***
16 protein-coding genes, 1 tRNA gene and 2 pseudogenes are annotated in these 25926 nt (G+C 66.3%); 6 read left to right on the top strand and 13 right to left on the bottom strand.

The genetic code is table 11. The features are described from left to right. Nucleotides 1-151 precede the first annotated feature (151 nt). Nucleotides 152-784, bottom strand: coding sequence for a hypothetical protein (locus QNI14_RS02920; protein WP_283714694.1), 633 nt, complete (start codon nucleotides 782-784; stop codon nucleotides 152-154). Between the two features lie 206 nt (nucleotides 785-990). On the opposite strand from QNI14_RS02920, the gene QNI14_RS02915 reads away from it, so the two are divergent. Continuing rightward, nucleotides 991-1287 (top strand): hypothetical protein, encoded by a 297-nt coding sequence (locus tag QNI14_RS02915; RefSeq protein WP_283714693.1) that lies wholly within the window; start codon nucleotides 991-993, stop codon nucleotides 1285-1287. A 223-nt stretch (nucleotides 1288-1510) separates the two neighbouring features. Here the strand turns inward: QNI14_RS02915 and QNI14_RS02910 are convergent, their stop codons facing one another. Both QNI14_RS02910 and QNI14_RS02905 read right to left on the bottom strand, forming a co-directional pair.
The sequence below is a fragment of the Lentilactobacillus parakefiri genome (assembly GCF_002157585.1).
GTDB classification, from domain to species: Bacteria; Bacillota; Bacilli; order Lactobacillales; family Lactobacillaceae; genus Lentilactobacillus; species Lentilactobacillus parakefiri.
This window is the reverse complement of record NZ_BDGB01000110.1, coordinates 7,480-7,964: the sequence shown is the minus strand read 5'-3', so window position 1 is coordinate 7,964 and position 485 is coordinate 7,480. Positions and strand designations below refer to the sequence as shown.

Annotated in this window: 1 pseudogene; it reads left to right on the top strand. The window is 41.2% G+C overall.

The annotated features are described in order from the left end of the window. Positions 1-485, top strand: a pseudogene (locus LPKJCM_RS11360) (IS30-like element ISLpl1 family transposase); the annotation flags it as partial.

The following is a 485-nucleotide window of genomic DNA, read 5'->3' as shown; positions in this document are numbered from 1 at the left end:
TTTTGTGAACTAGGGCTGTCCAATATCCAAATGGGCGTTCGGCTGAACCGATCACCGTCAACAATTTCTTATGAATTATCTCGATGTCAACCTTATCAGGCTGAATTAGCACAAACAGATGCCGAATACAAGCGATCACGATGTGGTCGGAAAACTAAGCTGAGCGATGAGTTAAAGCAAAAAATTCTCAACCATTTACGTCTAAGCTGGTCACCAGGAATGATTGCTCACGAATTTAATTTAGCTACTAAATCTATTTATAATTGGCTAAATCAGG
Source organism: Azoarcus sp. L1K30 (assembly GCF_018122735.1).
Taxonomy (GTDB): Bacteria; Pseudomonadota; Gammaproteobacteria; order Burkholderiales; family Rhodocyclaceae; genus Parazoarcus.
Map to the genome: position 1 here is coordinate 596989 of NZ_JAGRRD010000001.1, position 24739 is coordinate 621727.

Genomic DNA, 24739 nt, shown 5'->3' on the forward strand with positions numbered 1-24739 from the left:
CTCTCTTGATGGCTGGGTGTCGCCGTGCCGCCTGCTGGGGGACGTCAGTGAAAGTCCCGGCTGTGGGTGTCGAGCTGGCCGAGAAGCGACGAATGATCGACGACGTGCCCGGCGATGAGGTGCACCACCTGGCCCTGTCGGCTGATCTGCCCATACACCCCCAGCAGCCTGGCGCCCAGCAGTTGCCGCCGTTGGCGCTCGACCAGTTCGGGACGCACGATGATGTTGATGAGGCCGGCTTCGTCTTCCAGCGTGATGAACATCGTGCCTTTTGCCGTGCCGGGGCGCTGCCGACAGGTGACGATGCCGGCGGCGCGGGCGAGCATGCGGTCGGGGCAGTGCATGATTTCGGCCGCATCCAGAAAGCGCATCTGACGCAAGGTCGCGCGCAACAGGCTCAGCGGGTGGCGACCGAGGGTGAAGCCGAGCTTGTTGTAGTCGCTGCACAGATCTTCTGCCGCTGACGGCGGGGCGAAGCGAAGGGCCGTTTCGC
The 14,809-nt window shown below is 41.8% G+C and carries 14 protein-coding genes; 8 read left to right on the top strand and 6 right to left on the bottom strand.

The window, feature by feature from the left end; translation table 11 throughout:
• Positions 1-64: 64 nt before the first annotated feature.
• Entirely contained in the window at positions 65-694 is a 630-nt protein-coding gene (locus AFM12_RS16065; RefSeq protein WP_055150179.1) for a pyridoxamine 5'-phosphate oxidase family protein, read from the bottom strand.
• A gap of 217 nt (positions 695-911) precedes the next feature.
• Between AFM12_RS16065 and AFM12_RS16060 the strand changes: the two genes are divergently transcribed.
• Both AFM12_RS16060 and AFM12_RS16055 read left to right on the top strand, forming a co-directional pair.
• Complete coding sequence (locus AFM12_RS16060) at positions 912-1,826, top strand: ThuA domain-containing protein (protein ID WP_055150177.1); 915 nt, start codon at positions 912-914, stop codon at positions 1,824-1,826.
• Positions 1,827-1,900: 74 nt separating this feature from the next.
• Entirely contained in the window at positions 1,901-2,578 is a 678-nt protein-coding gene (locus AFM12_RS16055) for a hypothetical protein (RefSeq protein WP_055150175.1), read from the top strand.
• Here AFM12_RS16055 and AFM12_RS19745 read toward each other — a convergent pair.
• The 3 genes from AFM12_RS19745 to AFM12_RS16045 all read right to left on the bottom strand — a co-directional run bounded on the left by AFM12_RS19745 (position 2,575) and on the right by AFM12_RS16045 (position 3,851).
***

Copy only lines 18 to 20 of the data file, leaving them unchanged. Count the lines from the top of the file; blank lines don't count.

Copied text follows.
• Entirely contained in the window at positions 65-694 is a 630-nt protein-coding gene (locus AFM12_RS16065; RefSeq protein WP_055150179.1) for a pyridoxamine 5'-phosphate oxidase family protein, read from the bottom strand.
• A gap of 217 nt (positions 695-911) precedes the next feature.
• Between AFM12_RS16065 and AFM12_RS16060 the strand changes: the two genes are divergently transcribed.